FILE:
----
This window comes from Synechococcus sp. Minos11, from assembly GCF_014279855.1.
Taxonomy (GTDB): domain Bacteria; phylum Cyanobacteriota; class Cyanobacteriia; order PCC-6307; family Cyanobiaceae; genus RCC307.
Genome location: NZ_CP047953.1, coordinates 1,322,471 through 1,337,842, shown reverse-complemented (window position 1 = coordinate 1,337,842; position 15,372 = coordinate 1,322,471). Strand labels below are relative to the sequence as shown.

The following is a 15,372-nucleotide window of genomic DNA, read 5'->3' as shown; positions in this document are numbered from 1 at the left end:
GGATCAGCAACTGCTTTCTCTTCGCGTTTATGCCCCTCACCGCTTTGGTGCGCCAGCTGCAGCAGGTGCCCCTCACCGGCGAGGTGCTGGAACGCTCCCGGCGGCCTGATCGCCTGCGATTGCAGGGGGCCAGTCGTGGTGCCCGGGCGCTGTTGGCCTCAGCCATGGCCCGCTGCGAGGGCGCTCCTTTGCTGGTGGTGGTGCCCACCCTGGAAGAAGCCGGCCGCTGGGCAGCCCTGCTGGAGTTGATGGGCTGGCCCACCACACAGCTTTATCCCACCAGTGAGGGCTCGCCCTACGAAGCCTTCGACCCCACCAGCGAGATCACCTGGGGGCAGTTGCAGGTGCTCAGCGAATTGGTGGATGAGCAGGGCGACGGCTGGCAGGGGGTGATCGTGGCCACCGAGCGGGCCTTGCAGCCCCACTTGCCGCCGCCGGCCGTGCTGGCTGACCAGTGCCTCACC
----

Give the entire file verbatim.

This window comes from Synechococcus sp. Minos11, from assembly GCF_014279855.1.
Taxonomy (GTDB): domain Bacteria; phylum Cyanobacteriota; class Cyanobacteriia; order PCC-6307; family Cyanobiaceae; genus RCC307.
Genome location: NZ_CP047953.1, coordinates 1,322,471 through 1,337,842, shown reverse-complemented (window position 1 = coordinate 1,337,842; position 15,372 = coordinate 1,322,471). Strand labels below are relative to the sequence as shown.

The following is a 15,372-nucleotide window of genomic DNA, read 5'->3' as shown; positions in this document are numbered from 1 at the left end:
GGATCAGCAACTGCTTTCTCTTCGCGTTTATGCCCCTCACCGCTTTGGTGCGCCAGCTGCAGCAGGTGCCCCTCACCGGCGAGGTGCTGGAACGCTCCCGGCGGCCTGATCGCCTGCGATTGCAGGGGGCCAGTCGTGGTGCCCGGGCGCTGTTGGCCTCAGCCATGGCCCGCTGCGAGGGCGCTCCTTTGCTGGTGGTGGTGCCCACCCTGGAAGAAGCCGGCCGCTGGGCAGCCCTGCTGGAGTTGATGGGCTGGCCCACCACACAGCTTTATCCCACCAGTGAGGGCTCGCCCTACGAAGCCTTCGACCCCACCAGCGAGATCACCTGGGGGCAGTTGCAGGTGCTCAGCGAATTGGTGGATGAGCAGGGCGACGGCTGGCAGGGGGTGATCGTGGCCACCGAGCGGGCCTTGCAGCCCCACTTGCCGCCGCCGGCCGTGCTGGCTGACCAGTGCCTCACC